Your Questions: Is the Numark Mixtrack Pro Suitable For Club DJing?

Phil Morse | Read time: 2 mins
mixtrack pro numark Pro
Last updated 6 April, 2018


The Mixtrack Pro is a popular controller, and is even sometimes used in clubs - although it's not really intended for this purpose.
The Mixtrack Pro is a popular controller, and is even sometimes used in clubs – although it’s not really intended for this purpose.

Reader Chris Thiele writes: “I bought the Mixtrack Pro about nine months ago, along with the Traktor X1, and Midi mapped the Mixtrack Pro to Traktor. I bought it to learn how to DJ on, and it’s been great for that. But I’m now quite close to securing a regular gig at my student union in Glasgow. I’m a little apprehensive as to whether the Mixtrack Pro is reliable / robust enough for a club.”

“I’ve noticed sometimes the crossfader goes a little crazy on Traktor when it’s stationary on the Mixtrack… not really what I want! Do you think I could get away with using it, or should I upgrade? And if so, to a better Midi controller or Traktor Scratch and my Traktor X1?”

Digital DJ Tips says:

It’s a common issue. Many “consumer” controllers will perform fine in a club environment, but it’s not a long-term solution. The environment in a club is more extreme, the stakes are higher, and other considerations come into play too, such as the amount of space you have. Let’s not discount the impression you make, too – despite what thicker skinned people may say, it is important to make the right impression, and your gear is part of that.

One of the main considerations in a club is space. While in some places there’s room to set up a controller, in others there isn’t. Combining this with the fact that as your DJing improves on controllers you tend to develop a style, you’re now in a position to make a judgement call on what you really need out of a controller.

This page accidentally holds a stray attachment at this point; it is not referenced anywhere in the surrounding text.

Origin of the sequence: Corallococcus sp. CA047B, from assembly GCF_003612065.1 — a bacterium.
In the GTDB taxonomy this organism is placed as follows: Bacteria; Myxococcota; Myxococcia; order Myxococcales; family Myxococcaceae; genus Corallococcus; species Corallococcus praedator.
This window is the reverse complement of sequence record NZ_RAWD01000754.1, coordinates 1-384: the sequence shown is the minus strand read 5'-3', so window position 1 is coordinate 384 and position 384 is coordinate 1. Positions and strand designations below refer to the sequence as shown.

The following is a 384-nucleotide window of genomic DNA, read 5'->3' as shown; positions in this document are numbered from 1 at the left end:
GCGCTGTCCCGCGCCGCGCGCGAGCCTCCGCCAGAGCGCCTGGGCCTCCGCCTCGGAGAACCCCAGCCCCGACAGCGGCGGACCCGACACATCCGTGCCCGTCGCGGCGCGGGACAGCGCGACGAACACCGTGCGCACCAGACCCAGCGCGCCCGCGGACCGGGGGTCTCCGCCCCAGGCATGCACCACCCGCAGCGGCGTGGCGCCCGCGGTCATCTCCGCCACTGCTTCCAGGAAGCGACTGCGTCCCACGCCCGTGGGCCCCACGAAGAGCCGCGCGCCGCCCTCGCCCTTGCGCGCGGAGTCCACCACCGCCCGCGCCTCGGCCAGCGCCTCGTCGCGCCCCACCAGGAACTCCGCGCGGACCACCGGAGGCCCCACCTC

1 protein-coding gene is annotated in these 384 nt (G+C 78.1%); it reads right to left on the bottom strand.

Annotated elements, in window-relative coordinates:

The big question is: Do I really need jogwheels? If you decide you don’t, it’s perfectly possible to DJ with an X1 and an Audio 2 or similar sound card, plugging into two channels of the club’s own mixer. Small, neat, professional. If you want to add DVS that’s fine, but you don’t need to. These kind of minimal set-ups are becoming more and more popular with experienced digital DJs.

If you do need jogs, then as I say, DVS is one solution, or a controller that’s better made may be another – a Kontrol S2 is compact and will do you well, or a Reloop Jockey 3, a Vestax VCI-100 Mk II… just bear in mind that in the long term, “pro” gear does make a difference.

Do you DJ in a “pro” environment with a “consumer” DJ controller? What advice would you offer to Chris? Please leave your thoughts in the comments.

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